• A large study in South Africa, also supported through the MPIDB, will evaluate the impact of TB treatment on outcomes in HIV-positive pregnant women and their infants. The study will determine if TB treatment reduces HIV transmission and progression and improves pregnancy outcomes. The research will also examine how TB treatment affects the levels of HIV drugs in HIV-positive pregnant women. Read more about this project at Impact of TB on Outcome of HIV in Pregnant Women.
  • Two studies being conducted through the Maternal-Fetal Medicine Units (MFMU) Network, which is funded by the Pregnancy and Perinatology Branch (PPB), also aim to prevent and understand prenatal infections.
    • CMV is a common infection. Although it is usually harmless in healthy children and adults, it can cause serious disease in babies who are infected with CMV before birth (often called congenital CMV). About 1 of every 5 children born with congenital CMV will develop permanent health problems, such as hearing loss and developmental disabilities, from the infection. The Randomized Trial to Prevent Congenital CMV Infection will examine whether giving CMV hyperimmune globulin to women diagnosed with primary CMV before they are 24 weeks pregnant reduces congenital CMV in their infants.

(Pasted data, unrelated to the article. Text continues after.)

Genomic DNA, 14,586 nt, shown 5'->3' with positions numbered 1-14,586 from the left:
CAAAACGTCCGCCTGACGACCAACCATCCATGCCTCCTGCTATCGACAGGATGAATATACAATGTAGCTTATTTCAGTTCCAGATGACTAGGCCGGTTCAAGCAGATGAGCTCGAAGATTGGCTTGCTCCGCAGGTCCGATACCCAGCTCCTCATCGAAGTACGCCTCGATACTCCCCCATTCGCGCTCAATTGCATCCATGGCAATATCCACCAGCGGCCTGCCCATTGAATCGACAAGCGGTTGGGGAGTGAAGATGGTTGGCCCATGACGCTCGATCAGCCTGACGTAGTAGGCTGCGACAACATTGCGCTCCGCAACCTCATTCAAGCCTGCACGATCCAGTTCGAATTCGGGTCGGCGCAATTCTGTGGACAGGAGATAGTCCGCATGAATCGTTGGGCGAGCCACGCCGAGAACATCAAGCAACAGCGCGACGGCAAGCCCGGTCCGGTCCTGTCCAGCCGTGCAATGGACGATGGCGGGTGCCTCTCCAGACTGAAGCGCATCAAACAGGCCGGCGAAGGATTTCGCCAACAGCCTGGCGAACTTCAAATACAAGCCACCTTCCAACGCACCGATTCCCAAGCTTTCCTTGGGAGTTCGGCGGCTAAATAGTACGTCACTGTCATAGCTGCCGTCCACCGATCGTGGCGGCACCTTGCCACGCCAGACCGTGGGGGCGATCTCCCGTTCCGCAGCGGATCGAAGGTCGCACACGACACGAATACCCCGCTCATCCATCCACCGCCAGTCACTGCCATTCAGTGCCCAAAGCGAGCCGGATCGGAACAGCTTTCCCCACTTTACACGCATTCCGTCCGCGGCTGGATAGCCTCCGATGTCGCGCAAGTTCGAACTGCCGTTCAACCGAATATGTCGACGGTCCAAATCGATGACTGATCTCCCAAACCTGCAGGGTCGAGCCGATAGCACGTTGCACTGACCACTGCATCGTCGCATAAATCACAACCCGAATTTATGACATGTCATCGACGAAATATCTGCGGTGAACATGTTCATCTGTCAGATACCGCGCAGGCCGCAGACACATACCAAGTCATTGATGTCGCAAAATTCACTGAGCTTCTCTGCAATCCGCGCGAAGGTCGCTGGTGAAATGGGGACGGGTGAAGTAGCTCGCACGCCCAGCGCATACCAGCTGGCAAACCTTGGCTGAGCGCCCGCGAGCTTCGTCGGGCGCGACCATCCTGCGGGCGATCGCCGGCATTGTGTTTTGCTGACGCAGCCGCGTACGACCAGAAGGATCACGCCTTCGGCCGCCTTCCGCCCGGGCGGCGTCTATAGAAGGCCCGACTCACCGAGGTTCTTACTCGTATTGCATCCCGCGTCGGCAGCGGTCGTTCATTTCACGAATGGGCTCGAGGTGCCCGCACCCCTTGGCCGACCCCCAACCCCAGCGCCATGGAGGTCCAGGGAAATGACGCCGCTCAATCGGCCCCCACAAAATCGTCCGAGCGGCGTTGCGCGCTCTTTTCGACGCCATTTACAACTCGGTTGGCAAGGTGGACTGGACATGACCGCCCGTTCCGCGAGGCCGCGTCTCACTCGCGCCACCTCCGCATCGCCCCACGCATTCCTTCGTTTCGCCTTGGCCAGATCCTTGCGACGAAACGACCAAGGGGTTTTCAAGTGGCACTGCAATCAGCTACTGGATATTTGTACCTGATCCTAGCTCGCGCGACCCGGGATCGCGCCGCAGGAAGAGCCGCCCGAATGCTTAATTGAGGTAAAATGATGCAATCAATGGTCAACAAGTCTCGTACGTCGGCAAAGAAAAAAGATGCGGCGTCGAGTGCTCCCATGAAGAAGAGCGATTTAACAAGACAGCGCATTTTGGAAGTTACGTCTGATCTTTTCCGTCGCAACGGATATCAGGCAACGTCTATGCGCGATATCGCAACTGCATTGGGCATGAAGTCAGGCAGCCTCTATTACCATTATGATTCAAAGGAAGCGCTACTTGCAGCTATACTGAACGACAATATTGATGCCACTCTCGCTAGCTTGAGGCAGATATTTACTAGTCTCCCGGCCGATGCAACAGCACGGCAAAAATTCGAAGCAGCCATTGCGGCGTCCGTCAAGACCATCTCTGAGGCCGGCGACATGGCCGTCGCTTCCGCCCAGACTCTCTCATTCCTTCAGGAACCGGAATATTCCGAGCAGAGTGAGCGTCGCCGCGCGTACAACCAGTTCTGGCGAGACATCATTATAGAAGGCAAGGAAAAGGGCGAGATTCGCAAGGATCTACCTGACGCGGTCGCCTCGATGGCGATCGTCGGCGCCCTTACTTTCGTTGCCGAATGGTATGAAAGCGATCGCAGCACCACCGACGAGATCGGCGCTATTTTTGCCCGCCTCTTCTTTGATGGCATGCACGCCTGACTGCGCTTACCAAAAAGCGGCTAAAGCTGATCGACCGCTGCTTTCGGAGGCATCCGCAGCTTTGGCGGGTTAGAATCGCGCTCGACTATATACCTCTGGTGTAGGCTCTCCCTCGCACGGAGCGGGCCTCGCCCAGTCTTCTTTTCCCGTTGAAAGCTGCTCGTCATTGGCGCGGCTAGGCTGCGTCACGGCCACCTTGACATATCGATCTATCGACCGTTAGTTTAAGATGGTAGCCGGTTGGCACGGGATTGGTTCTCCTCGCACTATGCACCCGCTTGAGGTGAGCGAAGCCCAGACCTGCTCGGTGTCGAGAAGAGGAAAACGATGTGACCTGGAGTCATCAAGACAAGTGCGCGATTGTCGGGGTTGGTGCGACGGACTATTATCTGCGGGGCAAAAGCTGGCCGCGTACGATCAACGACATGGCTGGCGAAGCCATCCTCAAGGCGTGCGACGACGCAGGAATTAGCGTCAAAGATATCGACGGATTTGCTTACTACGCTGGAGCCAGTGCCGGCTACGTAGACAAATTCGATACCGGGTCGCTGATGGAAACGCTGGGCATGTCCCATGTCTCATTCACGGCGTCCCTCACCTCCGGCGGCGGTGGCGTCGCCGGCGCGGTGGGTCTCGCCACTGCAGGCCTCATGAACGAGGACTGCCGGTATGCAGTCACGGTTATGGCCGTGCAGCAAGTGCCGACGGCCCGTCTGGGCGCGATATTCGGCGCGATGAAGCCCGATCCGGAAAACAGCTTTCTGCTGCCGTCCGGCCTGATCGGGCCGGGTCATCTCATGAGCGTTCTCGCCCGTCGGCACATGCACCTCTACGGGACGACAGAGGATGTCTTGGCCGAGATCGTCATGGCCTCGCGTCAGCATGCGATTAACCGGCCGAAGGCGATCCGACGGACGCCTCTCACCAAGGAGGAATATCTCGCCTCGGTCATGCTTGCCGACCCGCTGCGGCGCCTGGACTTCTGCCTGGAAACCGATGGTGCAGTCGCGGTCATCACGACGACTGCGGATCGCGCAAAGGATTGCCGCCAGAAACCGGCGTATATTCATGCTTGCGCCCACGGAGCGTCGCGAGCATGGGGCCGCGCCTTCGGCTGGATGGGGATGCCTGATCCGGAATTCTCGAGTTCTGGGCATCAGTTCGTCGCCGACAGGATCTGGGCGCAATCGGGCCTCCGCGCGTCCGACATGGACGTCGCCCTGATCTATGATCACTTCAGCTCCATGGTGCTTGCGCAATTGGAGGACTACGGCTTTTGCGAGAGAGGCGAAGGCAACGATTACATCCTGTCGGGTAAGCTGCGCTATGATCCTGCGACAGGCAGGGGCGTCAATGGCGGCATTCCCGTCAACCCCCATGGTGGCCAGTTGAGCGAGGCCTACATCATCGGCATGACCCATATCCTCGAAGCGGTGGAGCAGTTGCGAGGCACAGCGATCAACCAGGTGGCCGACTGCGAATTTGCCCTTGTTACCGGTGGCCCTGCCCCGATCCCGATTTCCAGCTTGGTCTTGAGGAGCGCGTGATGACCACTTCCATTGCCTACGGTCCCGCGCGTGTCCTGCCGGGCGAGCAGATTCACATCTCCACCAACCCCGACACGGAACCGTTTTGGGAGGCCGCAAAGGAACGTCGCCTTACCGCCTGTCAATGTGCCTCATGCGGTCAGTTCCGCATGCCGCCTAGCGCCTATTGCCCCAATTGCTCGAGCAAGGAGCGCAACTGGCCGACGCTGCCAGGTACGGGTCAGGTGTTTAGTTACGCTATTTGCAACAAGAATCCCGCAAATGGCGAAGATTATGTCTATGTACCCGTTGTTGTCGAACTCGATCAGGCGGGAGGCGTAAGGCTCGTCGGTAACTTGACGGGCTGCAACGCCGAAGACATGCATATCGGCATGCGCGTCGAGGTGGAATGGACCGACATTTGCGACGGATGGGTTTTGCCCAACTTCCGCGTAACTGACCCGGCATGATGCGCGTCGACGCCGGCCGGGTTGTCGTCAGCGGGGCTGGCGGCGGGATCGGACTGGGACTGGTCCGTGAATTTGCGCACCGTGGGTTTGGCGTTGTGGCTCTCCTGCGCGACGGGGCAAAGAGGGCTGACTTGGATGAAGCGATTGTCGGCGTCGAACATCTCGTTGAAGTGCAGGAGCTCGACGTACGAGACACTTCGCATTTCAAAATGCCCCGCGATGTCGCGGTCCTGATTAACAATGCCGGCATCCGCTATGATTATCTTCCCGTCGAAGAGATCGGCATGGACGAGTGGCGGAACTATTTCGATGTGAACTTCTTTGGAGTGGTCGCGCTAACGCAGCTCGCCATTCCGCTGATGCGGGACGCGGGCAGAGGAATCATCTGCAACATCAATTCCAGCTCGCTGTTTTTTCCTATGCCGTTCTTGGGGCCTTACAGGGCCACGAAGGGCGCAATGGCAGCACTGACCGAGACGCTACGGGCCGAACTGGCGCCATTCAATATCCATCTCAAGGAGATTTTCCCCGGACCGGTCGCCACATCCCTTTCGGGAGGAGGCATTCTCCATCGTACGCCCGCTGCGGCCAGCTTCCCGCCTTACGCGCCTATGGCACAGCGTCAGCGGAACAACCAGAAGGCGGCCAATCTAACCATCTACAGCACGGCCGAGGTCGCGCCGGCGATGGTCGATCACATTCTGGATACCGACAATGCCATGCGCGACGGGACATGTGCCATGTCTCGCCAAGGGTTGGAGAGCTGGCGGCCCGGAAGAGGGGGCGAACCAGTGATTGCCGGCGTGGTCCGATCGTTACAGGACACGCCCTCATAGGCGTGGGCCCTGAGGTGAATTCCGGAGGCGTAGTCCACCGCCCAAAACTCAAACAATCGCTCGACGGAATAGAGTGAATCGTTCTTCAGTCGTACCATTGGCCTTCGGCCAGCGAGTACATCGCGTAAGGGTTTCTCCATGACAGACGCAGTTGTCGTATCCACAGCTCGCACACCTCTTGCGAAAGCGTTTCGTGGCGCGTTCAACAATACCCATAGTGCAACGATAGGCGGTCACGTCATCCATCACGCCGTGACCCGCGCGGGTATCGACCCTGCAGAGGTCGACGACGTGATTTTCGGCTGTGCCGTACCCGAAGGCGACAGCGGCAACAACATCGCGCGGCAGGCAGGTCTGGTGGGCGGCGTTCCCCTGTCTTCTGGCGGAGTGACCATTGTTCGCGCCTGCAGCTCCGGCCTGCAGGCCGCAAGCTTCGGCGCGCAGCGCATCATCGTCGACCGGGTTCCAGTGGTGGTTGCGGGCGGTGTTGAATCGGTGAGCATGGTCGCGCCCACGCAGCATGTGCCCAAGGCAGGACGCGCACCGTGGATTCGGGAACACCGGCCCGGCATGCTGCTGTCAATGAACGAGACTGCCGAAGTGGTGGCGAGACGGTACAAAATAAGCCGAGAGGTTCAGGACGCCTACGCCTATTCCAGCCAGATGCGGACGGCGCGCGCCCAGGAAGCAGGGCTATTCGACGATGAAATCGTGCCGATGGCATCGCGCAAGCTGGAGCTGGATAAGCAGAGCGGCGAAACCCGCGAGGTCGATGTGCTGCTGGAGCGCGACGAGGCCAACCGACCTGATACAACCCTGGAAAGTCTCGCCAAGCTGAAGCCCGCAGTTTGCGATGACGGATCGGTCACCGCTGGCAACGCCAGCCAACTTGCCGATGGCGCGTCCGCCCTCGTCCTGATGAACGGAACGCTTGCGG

• MFMU Network researchers are also conducting a study to identify risk factors that are associated with MTCT of hepatitis C virus (HCV). HCV can cause liver problems, including chronic liver disease, cirrhosis of the liver (scarring) and increased risk of liver cancer. The Observational Study of Hepatitis C Virus in Pregnancy is currently enrolling participants.

Ongoing research supported by the NICHD aims to reduce new pediatric infections in the United States as well as globally. Through its many projects and scientific advances, the Institute’s goal is to enhance the health of children, adolescents, and women with infections such as HIV/AIDS, TB, CMV, HBV, and HCV so that they can lead healthier lives, free of many of the consequences of these infections.

More Information

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Originally Posted: February 28, 2013

 

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Last Updated Date: 02/28/2013
Last Reviewed Date: 02/28/2013